AcWriMo – is it working?

This year, for the first time, I’m taking part in Academic Writing Month, or AcWriMo (alongside National Novel Writing Month, or NaNoWriMo. Yep, slightly deranged, but anyway…). The idea, much like the now well-established NaNoWriMo, is to write 50,000 words in a month. I’m now just over the halfway stage and almost on target, so I thought I’d reflect on the pros and cons.

It’s certainly got me writing. I’ve included anything related to my academic pursuits, so my total of 30,974 words is made up of around 9,000 words of notes on my sociology text book (I’m doing an undergrad Open University course alongside my PhD) plus a start on the next sociology assignment, 9,000 words of writing up research (the Wordle illustrating this post is from the draft write-up of a study I ran earlier this year), 3,000 words of notes on the exercise intervention literature and 10,000 words of admin, in which I’m including anything else. My strategy, as I’ve progressed, has been to include all my writing that relates to my PhD, teaching and the OU. The main reason for being so generous to myself is that 50,000 quality words takes a heck of a lot more time and effort to produce than 50,000 words of the first draft of a novel, where you can put any old wibble. For a novel, wibble works. It gets the story moving and the result is something dynamic that you can then flesh out, chop, change and rewrite. It suits me as a creative process.

For academic writing in my discipline (psychology), this approach can be effective in some circumstances. Writing the methods section of a paper is straightforward but dull, and the AcWriMo pixie sitting on my shoulder chivvies me into  getting it done. Discussion sections have a more coherent flow if I write them relatively quickly. I know what I want to say, I refer back to the introductory section with the lit review that I’ve already written, and it all falls into place quite easily.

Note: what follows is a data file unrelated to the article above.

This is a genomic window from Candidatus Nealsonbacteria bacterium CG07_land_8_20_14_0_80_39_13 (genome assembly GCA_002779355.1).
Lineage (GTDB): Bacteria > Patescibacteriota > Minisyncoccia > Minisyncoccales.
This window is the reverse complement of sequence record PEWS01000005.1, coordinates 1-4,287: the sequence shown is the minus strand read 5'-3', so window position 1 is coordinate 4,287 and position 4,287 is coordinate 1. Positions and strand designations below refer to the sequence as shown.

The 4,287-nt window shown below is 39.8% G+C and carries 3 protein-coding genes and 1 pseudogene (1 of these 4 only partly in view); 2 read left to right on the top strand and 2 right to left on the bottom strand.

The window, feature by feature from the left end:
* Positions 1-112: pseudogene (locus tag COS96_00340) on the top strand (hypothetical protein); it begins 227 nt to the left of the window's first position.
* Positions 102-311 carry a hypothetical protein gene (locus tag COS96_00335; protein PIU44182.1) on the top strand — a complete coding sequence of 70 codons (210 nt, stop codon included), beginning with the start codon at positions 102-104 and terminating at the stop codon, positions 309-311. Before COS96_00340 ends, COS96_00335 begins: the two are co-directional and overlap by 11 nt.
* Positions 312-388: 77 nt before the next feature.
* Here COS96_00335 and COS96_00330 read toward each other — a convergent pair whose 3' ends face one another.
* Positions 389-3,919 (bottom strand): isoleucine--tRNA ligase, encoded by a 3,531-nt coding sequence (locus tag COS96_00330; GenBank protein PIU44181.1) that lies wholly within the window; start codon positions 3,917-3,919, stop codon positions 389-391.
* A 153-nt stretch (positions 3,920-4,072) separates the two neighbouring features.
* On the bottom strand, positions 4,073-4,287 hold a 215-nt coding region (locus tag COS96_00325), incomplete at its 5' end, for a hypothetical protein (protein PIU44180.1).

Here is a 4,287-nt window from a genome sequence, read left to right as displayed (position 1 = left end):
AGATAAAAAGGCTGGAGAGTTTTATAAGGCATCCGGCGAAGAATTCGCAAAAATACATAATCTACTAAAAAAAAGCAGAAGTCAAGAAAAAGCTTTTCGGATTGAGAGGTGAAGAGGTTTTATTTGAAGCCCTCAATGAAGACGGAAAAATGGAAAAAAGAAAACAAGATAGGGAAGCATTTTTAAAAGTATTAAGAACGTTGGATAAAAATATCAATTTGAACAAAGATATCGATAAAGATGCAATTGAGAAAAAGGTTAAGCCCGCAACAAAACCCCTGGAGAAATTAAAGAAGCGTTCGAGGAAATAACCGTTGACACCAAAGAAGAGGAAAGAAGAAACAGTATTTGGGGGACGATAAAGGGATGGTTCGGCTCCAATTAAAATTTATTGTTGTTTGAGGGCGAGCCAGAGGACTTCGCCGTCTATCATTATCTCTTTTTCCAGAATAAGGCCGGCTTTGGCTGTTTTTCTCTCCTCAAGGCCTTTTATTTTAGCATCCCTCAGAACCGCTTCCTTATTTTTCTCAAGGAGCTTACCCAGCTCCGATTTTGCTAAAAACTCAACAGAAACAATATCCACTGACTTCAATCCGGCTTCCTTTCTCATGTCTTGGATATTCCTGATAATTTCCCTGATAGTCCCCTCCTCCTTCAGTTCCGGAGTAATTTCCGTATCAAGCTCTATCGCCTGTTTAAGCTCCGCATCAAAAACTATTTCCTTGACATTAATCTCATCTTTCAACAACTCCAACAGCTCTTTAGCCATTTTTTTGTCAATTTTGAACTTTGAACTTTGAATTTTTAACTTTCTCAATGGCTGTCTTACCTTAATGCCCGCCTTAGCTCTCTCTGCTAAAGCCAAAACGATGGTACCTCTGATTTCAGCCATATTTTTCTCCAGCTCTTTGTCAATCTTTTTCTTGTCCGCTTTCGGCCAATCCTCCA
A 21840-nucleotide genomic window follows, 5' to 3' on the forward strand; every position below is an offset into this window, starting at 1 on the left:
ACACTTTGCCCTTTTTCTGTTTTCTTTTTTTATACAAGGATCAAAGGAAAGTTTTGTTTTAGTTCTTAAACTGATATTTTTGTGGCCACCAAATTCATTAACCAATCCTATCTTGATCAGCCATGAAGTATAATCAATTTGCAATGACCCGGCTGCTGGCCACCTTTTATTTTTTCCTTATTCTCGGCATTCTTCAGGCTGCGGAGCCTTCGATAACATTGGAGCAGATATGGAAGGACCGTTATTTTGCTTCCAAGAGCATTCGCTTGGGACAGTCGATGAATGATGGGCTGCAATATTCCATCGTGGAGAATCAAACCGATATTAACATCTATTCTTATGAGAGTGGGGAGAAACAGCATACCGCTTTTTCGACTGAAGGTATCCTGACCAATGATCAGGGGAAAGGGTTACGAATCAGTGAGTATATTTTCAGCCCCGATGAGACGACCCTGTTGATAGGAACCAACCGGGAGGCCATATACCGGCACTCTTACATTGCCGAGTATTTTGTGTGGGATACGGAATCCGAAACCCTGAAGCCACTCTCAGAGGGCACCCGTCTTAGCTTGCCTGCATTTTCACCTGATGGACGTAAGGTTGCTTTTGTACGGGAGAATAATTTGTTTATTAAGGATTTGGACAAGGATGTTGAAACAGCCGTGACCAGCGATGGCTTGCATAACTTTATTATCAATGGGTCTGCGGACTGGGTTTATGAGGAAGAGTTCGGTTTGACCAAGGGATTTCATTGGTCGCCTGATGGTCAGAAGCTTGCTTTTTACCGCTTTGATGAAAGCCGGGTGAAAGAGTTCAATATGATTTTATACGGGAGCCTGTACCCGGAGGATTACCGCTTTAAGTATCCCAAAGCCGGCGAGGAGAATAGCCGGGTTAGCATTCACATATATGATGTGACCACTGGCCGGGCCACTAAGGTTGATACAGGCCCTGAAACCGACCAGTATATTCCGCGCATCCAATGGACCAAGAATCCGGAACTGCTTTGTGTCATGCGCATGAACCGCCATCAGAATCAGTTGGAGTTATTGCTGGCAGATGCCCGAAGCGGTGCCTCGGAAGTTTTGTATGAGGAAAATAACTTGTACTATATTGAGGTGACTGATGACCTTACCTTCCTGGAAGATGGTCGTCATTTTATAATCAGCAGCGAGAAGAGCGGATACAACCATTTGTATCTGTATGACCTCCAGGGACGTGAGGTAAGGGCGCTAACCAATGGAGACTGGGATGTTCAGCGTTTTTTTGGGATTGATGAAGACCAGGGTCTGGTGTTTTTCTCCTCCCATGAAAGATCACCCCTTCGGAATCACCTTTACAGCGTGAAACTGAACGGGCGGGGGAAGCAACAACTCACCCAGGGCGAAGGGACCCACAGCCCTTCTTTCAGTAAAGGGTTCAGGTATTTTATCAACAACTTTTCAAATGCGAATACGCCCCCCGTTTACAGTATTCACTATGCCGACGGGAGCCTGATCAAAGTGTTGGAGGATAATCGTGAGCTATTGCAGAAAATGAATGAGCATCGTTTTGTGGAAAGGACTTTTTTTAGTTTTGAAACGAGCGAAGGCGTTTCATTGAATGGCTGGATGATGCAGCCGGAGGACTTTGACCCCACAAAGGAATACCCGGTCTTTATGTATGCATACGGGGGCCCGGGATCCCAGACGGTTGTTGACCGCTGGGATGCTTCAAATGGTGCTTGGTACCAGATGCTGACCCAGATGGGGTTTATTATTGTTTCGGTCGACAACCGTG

However, a large part of academic writing is slower and more meticulous. There’s no point doing a slapdash wordchurn on the results section, as I’m just going to have to go back and start from scratch. And here is the big disadvantage I’ve found with AcWriMo: while the word target is an effective driver for some tasks, for others it’s counterproductive. What the results section needs, with its ANCOVAs, bivariate correlations and hierarchical linear regressions, is slow, careful teasing out of the statistics, giving them meaning and presenting them in a clear way. The introduction and literature review need meticulous referencing and succinct discussion of existing research. For these sections, and especially so the results, what the paper or thesis chapter needs is quality time: minutes clocked up without being distracted by the ping of my email, the biscuit jar or a visit to Twitter.

Additionally, the need to clock up words means that tasks which don’t generate words – analysing data, for example – tend to be pushed down the to-do list. I may have been prolific over the last couple of weeks, but have I been prolific in the right areas? Not entirely, I have to admit, although at least my students have benefited from plenty of feedback on their essays.

Next year, I’m going to take part in AcWriMo again, but I’m going to set myself a different task: 100 hour-long blocks of concentrated study in November 2013. That means undistracted focus on the task, no social media to hand and no coffee-breaks at the half hour point. It’s basically applying the pomodoro principle (which favours 25 minute stints: I find these a little bit short, but an hour works well for me). If some of those blocks result in 500 new words (which, pro-rata, fits the standard AcWriMo model), then that’s not a problem, but it means those less wordy tasks will get their share of my attention too.

Are you taking part in AcWriMo? What’s your strategy? And will you be doing the same thing next year?

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About Rachel Hallett

Postgrad student, runner, novelist, musician, doughnut-lover...
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